The district court dismissed appellant's complaint in its entirety for failure to state a claim upon which relief can be granted. See Aurelia D. v. Monroe County Bd. of Educ., 862 F.Supp. 363, 368 (M.D.Ga.1994); see also Fed.R.Civ.P. 12(b)(6). Appellant appealed the district court's dismissal of her Title IX claim against the Board, 3 arguing that a school board can be held liable under Title IX for its failure to prevent sexual harassment among students. On appeal, a divided three-judge panel reinstated her Title IX claim against the Board. See Davis v. Monroe County Bd. of Educ., 74 F.3d 1186, 1195 (11th Cir.1996). At the Board's request, we granted rehearing en banc to consider appellant's Title IX claim, 4 and we now affirm the district court's dismissal of this claim.

Page 1393

I.

A.

We review de novo the district court's dismissal of appellant's complaint for failure to state a claim upon which relief can be granted. See McKusick v. City of Melbourne, 96 F.3d 478, 482 (11th Cir.1996). To this end, we take as true the allegations appellant has set forth in her complaint and examine whether those allegations describe an injury for which the law provides relief. See Welch v. Laney, 57 F.3d 1004, 1008 (11th Cir.1995). We construe appellant's allegations liberally because the issue is not whether appellant will ultimately prevail but whether she is entitled to offer evidence to support her claims. Scheuer v. Rhodes, 416 U.S. 232, 236, 94 S.Ct. 1683, 1686, 40 L.Ed.2d 90 (1974). We begin by describing the allegations contained in appellant's complaint.

B.

LaShonda Davis was enrolled as a fifth-grade student at Hubbard during the 1992-1993 school year. During that school year, Bill Querry was the principal of Hubbard, and Diane Fort, Joyce Pippin, and Whit Maples were teachers at the school. The complaint alleges that the Board administered federally funded educational programs at Hubbard and supervised the school's employees, including Principal Querry and Teachers Fort, Pippin, and Maples.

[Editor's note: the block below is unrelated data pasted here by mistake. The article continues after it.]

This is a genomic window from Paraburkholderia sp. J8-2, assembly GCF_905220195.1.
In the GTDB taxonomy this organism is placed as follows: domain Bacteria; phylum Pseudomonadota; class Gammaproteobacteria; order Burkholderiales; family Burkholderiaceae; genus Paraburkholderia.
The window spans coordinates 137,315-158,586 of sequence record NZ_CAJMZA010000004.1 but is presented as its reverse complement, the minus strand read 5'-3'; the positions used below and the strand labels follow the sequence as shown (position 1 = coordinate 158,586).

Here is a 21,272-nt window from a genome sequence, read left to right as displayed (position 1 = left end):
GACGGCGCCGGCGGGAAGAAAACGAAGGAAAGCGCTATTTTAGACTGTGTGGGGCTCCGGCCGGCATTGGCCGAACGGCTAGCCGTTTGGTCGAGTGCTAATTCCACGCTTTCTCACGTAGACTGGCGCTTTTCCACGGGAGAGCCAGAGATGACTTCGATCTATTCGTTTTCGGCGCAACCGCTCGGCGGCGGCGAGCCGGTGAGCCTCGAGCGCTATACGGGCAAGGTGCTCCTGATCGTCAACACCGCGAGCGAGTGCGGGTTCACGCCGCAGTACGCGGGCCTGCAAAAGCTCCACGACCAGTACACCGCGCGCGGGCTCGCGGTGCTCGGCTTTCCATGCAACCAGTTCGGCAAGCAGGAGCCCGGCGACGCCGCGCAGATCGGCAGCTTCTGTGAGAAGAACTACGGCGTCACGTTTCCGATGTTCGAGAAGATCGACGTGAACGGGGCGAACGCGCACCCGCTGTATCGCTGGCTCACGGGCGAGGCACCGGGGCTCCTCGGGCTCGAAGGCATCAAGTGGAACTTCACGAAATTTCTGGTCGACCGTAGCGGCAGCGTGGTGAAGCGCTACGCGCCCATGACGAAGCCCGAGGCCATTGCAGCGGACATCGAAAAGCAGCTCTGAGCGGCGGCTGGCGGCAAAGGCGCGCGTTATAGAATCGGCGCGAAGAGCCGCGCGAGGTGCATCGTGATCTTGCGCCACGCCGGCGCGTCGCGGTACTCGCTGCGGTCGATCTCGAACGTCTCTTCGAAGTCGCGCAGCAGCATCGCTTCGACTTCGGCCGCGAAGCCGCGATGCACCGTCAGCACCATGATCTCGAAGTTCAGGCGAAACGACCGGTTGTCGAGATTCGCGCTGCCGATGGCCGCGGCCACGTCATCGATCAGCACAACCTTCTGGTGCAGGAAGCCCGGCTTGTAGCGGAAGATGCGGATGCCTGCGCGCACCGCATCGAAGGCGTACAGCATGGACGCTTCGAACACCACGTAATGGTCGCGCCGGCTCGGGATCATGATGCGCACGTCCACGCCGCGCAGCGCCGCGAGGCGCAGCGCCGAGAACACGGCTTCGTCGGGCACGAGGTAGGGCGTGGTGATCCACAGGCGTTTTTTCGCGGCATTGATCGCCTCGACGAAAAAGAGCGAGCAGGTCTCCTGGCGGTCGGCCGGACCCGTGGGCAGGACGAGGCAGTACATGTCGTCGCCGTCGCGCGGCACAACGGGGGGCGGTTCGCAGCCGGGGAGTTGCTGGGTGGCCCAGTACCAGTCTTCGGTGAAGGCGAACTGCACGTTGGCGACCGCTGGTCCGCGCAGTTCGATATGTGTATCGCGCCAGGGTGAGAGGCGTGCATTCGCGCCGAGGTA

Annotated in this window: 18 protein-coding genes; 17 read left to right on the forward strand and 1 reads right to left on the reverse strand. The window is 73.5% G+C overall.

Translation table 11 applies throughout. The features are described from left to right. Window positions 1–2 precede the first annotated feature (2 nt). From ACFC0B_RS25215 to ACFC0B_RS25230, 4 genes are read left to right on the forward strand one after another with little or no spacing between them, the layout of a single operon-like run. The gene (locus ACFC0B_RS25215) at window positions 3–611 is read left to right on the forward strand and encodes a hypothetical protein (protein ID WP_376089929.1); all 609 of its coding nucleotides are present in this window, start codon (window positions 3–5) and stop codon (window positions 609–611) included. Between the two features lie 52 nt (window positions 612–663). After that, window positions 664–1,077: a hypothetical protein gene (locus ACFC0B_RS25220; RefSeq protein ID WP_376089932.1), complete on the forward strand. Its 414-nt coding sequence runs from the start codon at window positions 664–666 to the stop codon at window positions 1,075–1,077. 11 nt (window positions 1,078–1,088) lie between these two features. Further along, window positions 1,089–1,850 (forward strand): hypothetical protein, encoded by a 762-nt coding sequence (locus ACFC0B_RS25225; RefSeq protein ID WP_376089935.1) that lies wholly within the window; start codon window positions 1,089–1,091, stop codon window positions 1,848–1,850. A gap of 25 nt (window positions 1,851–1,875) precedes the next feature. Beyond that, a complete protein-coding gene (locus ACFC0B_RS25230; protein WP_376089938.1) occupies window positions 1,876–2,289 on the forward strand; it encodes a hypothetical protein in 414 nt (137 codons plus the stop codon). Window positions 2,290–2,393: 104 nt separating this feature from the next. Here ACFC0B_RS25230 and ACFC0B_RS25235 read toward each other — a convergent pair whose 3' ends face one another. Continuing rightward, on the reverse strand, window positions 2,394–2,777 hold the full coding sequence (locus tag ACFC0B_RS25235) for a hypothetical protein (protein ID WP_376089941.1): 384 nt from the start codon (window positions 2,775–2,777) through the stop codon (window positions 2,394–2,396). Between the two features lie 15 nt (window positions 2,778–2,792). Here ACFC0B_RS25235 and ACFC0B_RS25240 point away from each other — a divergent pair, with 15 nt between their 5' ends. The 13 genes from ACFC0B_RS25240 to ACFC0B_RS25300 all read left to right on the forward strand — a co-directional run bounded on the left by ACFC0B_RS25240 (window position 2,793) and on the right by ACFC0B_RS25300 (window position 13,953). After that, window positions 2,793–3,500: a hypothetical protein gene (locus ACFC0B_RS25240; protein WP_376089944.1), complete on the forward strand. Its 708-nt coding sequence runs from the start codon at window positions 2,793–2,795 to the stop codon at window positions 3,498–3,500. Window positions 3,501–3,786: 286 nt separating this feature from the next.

According to the complaint, a fifth-grade student named "G.F." was in several of LaShonda's classes and initially was assigned to the seat next to LaShonda in Fort's classroom. On December 17, 1992, while in Fort's classroom, G.F. allegedly tried to touch LaShonda's breasts and vaginal area. G.F. also allegedly directed vulgarities at LaShonda, such as "I want to get in bed with you" and "I want to feel your boobs." LaShonda complained to Fort. After school that day, LaShonda also told her mother, the appellant, about G.F.'s behavior. The complaint states that G.F. engaged in similar (although unspecified) conduct on or about January 4, 1993, 5 and again on January 20, 1993. LaShonda allegedly reported both incidents to Fort and to appellant. After one of these first three incidents, appellant called Fort, who told appellant in the course of their conversation that Principal Querry knew about one of the incidents.